The Financial Services Commission of Ontario (www.fsco.gov.on.ca) has now commenced a review of the “Catastrophic Definition”. The outcome of this review will have a dramatic impact on the victims who suffer severe disabilities in car crashes. For those deemed to be “catastrophic”, it can mean the ability to access essential services to live independently and with dignity. For those that are not, it can mean a life of limited help, despair and a stalled recovery. The stakes are very high!
The FSCO has now appointed an Expert Medical Panel to make recommendations regarding the definition and the assessment process. Careful attention will be made on people suffering traumatic brain injuries, paralysis, spinal cord injuries, severe mental and psychological disorders, and those suffering from multiple broken bones.
Many lawyers, doctors, rehabilitation professionals and treating providers are looking forward to the review. It is hoped that it will finally address the many holes that are within the system. Holes that have resulted in many seriously disabled victims being left out in the cold when it comes to basic care services and rehabilitation treatment. Treatment that will help them get better and integrated back into society and the workforce.
The last changes made by the Ontario Government to the insurance system was in September of 2010. These changes saw a drastic reduction in benefits to those suffering less severe injuries. The intent was to eliminate and drastically reduce benefits flowing to people suffering minor injuries. By cutting the flow, it would mean insurance companies would not have to raise auto insurance premiums to the driving public. It was also seen as a way of making sure greater benefits could flow to the more seriously disabled victims. As some would say, soft tissue injuries would have to take a back seat to the seriously injured.
Although the review process is to look at ways of making the present system better and more efficient, some fear that it will be used as a vehicle by the insurance industry to make it harder for people to be deemed “catastrophic”. This of course would mean people who otherwise would have up to two million in benefits available to meet their needs, would be reduced down to a bare bones package that is exhausted normally with one to two years. This of course cannot be the intent of the review. The review ought to ensure greater access is given to the seriously injured. Substantial savings have already been afforded to the insurance industry as cited in my previous blogs. To now go after the seriously injured and seek to reduce their benefits is just wrong.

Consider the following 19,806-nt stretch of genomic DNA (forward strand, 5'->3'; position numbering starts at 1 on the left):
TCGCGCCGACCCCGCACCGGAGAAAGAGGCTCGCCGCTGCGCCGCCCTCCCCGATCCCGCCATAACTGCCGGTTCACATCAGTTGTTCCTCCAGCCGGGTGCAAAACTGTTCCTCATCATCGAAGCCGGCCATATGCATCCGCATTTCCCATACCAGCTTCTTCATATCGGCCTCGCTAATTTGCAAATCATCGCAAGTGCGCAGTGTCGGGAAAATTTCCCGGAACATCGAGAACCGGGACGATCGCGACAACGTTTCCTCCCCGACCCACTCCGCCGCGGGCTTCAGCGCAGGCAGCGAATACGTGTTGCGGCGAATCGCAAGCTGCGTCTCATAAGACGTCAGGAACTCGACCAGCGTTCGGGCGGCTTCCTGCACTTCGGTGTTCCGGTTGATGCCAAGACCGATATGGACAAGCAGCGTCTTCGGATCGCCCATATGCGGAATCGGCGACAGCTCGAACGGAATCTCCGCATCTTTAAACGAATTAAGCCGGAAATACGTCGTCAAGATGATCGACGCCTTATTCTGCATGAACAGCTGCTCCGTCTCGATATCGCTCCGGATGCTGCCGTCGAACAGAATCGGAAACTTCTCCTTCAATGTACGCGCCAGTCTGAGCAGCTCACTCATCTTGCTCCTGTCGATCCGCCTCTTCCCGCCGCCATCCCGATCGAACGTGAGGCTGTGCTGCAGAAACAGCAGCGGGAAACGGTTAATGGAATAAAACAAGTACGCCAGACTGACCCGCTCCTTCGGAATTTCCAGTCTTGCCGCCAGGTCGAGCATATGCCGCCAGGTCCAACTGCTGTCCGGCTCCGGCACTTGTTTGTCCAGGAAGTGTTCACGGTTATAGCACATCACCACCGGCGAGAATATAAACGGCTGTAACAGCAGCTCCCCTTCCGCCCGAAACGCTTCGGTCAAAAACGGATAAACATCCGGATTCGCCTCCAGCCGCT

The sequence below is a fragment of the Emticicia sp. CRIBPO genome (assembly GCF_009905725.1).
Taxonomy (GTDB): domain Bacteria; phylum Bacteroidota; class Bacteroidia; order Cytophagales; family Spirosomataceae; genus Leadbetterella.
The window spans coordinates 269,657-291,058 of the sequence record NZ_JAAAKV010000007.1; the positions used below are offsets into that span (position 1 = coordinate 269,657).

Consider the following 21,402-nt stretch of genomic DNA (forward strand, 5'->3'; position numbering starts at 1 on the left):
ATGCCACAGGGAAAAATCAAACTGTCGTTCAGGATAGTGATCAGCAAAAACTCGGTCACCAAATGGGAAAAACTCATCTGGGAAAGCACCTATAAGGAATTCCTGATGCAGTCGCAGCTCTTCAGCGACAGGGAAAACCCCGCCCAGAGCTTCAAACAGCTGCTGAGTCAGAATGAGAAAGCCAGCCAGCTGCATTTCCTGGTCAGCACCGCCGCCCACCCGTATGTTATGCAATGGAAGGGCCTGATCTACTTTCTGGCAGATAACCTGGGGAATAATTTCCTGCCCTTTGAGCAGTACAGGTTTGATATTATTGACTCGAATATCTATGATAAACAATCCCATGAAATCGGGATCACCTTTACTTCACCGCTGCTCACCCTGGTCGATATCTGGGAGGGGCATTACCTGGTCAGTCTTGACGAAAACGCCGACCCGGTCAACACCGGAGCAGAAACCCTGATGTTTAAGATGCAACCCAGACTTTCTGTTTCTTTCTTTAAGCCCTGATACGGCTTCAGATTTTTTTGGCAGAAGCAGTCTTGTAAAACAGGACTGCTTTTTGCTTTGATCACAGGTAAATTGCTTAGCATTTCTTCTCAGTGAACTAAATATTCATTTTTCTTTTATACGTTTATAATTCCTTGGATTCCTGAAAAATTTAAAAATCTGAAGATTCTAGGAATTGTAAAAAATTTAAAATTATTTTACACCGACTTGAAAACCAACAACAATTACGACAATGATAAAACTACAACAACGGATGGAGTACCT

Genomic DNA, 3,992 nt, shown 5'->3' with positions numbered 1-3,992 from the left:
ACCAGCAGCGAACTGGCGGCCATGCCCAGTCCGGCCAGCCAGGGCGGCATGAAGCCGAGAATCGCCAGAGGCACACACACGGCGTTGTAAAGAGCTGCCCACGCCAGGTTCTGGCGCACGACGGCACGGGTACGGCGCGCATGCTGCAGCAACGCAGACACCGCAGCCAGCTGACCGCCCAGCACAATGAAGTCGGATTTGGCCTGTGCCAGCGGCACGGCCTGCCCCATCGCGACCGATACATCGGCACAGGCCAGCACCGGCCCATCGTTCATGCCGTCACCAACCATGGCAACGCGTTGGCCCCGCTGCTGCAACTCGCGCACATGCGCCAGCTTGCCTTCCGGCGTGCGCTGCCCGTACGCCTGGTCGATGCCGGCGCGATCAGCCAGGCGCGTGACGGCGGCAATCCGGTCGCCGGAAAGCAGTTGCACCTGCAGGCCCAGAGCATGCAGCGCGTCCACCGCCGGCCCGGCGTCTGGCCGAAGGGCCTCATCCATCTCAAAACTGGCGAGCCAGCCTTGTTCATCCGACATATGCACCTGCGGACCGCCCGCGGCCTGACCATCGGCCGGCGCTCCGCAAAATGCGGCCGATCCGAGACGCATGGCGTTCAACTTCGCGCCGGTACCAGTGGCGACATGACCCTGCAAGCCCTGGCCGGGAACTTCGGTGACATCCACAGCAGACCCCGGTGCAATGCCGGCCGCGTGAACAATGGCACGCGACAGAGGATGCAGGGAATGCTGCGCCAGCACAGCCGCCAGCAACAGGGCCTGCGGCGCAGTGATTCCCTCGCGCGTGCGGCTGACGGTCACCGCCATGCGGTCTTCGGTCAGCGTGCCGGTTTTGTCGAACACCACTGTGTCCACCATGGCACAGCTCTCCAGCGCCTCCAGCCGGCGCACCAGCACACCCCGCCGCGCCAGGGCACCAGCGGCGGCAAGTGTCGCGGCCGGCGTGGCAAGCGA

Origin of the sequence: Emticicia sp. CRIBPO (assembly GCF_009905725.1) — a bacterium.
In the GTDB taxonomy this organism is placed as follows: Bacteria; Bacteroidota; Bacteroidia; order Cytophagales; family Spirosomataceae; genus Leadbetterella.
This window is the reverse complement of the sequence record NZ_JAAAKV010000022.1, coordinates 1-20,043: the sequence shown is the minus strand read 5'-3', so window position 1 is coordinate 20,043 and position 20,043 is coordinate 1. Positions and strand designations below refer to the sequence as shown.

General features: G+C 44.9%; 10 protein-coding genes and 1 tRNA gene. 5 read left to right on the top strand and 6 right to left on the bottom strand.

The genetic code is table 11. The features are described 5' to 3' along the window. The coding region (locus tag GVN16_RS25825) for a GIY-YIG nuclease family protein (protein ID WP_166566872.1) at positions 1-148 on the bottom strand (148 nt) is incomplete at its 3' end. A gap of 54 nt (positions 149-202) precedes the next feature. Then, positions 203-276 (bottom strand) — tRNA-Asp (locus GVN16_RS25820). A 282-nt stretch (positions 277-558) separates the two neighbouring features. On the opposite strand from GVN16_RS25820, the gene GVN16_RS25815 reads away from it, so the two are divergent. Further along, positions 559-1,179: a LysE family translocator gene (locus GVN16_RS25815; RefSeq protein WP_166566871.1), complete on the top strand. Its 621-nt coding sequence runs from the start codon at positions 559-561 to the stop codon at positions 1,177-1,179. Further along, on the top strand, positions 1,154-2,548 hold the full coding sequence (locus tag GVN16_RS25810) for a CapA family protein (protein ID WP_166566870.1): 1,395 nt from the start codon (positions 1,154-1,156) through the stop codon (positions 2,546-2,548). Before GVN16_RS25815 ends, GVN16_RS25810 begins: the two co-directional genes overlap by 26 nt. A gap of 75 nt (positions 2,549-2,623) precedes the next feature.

Many are confident that the medical panel, FSCO and the Ministry will ensure these seriously injured persons are protected. An expansive approach with the definition must be done. A definition that recognizes all serious injuries. A definition that takes into consideration the collective impact of all injuries on the disabled. It should never be forgotten that there are no windfalls that happen when one is deemed “catastrophic.” Even if someone is found to suffer a catastrophic injury, they still must prove the need for benefits. It simply does not mean money falls on to their lap and they keep it. The money goes to rehabilitation, home modifications, mobility aids, and attendant care. The disabled person still must prove they need the services ( the wheelchair ramp, the wheel chair lift, the helper to get dressed etc.). If they don’t prove it, they don’t get it. If the definition is expanded, it simply means those who need it can access it beyond the temporal and monetary caps of $3,500 or $50,000 as set out in my previous blogs.
If the panel or FSCO or the Ministry seek to tighten up the definition, which would be contrary to the intent of the review, then many severely disabled individuals will be shut out from accessing the rehabilitation and medical help needed to live with dignity and independence. Of course further restriction would simply mean greater savings to the insurance industry. This time however, it will be on the backs of the severely disabled.